Tuesday, December 7, 2021

Intro to e-textile project for the holidays

Whatever holiday you are gearing up to celebrate this December,  I bet it includes LIGHT in some way.  So why not jazz up your outfit or presents with a light up e-textile project.  

A light up bow is a simple project that can introduce you to the basics of e-textiles.   Give it a try, and soon you'll start imagining all types of ways that conductive thread and sewable LEDs.    

What is e-textile?  

They are basically any project that integrates electronics and fabrics.  They often involve creating circuits with conductive thread and sewable lights.  More complex e-textiles might involve sensors or tiny sewable. microprocessors.   The Santa hat above is a more complex project that several lights and a micro-processor that plays music when you tilt the pom pom a certain way.  

Meanwhile the light up bow is the perfect starter project to build foundational skills necessary for more complex projects. 

To get started - gather up some traditional sewing supplies

Of course you'll need some fabric to make your bow from.  I found that felt works well for starter projects.  I chose red for the bow and black for the ribbon.  I happened to have a  red piece of 100% wool felt, which made the bow a little more elegant than craft felt. 

When selecting a needle, you'll want to select a needle that is not too large to make it through the tiny holes of some sewable battery holders.  (Size 5 or 7 work well)  Test your needle ahead of time.    Self threading needles can be very convenient.  Otherwise a few needle threaders will work just fine.  Have more than one on hand, because they break very easily-- especially with thicker conductive thread. 

To make sewable circuits, you'll need to source a few unique materials.  

There are several places to get etextile supplies, but my favorite place is THE IMAGINATION TOOLBOX - a small independent teacher owned online store who creates custom orders for classrooms or group functions like this classroom e-textile kit.   She has lots of great supplies for creative making that are not on her website (including the Sparkfun and Adafruit products) You can email her at caty@theimaginationtoolbox.com  and tell her what your goal is and she'll put together something just right for your needs. 

Here are a few tips to help you source the right materials and supplies.

Coin cell batteries such as CR2032 work well for beginner projects.   It is possible to pick these up at your local drugstore or hardware store, but they will be a lot more expensive.  With some advanced planning you can order these for less than 50 cents each. 

Sewable battery holders can be very helpful when creating e-textile projects. There are some DIY tutorials online for creating your own battery holders - but I advise starting with a sewable battery holder.  Using sewable battery holders will give beginners more creative confidence than trying to make your own battery holder in beginner projects.  Once you have the basics of e-textiles down, you might explore some of the DIY tutorials for making your own battery holders.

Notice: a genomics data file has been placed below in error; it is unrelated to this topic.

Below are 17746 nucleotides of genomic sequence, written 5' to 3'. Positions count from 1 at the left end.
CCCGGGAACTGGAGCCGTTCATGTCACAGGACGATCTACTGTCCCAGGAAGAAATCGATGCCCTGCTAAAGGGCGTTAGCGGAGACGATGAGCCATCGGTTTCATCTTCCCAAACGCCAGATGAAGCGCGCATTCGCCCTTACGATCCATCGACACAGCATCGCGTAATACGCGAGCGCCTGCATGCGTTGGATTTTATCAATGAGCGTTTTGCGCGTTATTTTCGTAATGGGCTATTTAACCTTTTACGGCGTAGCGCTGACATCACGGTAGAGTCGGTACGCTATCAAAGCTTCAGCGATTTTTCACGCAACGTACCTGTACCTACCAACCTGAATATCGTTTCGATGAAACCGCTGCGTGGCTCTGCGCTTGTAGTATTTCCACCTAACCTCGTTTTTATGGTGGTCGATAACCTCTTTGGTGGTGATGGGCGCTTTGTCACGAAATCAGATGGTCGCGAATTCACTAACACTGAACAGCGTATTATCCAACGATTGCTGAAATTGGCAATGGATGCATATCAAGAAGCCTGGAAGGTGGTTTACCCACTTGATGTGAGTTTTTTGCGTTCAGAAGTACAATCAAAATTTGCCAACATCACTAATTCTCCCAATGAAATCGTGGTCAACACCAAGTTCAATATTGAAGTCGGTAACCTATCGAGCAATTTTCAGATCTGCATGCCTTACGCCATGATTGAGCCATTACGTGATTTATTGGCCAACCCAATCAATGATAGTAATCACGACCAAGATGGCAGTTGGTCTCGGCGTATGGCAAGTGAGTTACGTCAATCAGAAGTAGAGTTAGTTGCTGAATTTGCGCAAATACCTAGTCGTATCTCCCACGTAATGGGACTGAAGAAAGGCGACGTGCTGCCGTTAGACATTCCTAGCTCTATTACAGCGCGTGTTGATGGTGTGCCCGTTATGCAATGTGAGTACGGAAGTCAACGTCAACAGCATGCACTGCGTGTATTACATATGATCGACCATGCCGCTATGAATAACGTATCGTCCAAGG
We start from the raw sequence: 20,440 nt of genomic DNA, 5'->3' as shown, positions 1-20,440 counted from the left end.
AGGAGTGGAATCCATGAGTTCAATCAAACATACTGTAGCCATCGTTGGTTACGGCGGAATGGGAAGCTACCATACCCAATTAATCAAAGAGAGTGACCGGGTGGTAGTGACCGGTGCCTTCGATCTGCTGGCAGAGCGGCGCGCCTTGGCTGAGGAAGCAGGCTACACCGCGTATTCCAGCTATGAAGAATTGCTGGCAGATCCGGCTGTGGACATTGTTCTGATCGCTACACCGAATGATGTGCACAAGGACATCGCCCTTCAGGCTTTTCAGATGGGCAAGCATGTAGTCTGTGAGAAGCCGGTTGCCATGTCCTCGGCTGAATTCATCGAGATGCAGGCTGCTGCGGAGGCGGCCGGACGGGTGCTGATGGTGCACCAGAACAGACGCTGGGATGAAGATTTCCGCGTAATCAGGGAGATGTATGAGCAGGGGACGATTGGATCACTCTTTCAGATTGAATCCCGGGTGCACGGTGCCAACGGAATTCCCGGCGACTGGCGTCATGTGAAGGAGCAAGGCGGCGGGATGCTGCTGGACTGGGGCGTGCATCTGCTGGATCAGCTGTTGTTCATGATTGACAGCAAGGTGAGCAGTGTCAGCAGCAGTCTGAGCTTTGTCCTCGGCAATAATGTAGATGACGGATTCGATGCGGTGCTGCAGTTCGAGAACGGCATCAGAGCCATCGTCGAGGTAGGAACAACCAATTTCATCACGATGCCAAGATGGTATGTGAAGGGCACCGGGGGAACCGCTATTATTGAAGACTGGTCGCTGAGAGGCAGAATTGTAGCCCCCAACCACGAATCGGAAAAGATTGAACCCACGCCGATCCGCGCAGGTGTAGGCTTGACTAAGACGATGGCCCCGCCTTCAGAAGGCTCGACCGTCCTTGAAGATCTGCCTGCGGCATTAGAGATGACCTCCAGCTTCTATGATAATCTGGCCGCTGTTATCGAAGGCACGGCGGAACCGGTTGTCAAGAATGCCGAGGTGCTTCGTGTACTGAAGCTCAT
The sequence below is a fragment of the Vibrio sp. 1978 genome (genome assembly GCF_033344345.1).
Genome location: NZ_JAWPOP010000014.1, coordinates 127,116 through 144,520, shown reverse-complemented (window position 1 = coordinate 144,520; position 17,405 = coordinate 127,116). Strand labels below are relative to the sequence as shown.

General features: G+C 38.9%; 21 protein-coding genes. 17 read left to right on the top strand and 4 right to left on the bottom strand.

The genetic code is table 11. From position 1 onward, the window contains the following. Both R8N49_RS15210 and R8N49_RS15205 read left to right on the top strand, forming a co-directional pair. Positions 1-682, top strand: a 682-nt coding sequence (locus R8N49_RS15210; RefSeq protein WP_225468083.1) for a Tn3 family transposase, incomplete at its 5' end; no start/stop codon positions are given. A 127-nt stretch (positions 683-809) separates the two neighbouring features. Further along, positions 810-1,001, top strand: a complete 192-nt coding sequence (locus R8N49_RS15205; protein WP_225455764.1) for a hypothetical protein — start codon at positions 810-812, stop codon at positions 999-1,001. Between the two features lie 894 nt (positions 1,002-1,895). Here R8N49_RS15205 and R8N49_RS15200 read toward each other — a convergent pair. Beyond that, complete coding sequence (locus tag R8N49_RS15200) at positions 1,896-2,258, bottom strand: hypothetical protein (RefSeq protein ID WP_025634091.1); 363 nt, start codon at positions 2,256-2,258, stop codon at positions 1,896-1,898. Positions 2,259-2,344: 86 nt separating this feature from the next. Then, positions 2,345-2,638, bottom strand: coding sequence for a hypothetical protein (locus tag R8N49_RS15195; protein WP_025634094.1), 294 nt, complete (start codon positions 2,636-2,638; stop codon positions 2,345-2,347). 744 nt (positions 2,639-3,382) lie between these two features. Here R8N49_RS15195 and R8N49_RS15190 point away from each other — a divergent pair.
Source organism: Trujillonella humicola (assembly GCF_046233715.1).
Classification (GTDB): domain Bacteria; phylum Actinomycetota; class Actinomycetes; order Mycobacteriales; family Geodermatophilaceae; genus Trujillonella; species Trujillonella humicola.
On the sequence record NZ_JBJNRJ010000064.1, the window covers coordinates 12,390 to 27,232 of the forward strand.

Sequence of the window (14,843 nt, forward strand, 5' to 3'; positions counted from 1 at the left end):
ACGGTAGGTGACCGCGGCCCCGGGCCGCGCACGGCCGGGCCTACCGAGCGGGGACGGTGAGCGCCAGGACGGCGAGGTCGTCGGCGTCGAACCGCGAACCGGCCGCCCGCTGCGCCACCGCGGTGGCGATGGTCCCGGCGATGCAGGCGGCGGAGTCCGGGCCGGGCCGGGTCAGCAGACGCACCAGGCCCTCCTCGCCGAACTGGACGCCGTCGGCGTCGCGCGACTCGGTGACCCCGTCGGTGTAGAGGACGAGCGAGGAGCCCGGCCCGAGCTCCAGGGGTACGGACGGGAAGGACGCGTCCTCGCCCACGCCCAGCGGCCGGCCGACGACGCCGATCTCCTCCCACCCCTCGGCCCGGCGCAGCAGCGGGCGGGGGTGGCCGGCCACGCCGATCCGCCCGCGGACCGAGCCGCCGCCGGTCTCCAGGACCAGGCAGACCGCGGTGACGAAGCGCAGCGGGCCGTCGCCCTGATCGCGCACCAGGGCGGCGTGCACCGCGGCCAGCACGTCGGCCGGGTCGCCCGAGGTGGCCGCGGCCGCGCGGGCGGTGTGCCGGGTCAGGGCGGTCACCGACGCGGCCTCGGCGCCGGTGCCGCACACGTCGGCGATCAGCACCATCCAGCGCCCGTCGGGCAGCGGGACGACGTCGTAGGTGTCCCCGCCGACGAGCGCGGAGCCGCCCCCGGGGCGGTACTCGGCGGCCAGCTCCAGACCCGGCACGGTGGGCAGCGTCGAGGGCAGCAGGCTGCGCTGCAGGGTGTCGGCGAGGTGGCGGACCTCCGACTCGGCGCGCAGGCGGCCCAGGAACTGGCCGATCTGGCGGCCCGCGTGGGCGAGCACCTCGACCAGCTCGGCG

This white plastic sewable battery holder is quite common. One disadvantage it has is that it does not have an on/off switch.  Another disadvantage is that the sewable holes are quite tiny and require a smaller needle. 

Battery holders like the ones below manufactured by Sparkfun and Lectrify have bigger sewable holes and an off/on switch. 

The secret to e-textile is to use conductive thread to connect your battery to your lights.    This thread is usually made of stainless steel.   As your projects get more complex you will find yourself seeking out many other conductive materials ranging from conductive yarn, conductive tape, to conductive velcro.  
Beginner e-textile projects usually use small LED's that light up in a variety of colors.  Small sewable LED sequins like these are easy to sew and have built in resistors.  The resistors prevent them from being easily burnt out from too much battery party - they also allow you to mix and match colors more easily.  (More on that later). 

Traditional 3mm and 5mm LED's can also be made sewable simply by shaping the legs with a pair of needle nose pliers.  Tip:  Shape both legs into different shapes to make it easier to remember which leg is positive (long leg)  and which leg is negative (shorter leg)

Alligator clips  also come in handy when prototyping projects and testing led's. 

Many beginner projects also include metal sewable snaps. 
These snaps can be used to create on off switches as well as fastening. 

How do I get started creating my first etextile project? 

There are some great tutorials out there to get you started with the basics.
I suggest reading through this great tutorial on the Exploratorium Website

The key to e-textile projects is to pick a simple beginner project to learn the basics.  Once  you understand how to work with conductive thread, where to position your batteries and lights,  and how you create a sewable on/off switch, you will have the creative confidence you need to design more advanced projects. 

This festive bowtie is the perfect beginner project.  It teaches all the basic skills and can be completed in about 30 minutes. 

Cut a piece of fabric or felt in a rectangle for the bow, and a contrasting piece of felt for the light up band to wrap around your bow. 

Use a glue gun or some traditional thread to shape your bow. 

Play around with the position of your battery, lights,  and snap on your wrap-around band.

Use conductive thread to attach these to your wrap around band in a way that creates a complete circuit. 

(video tutorial coming) 

Use your new light up bow to dress up a holiday garment or present. 

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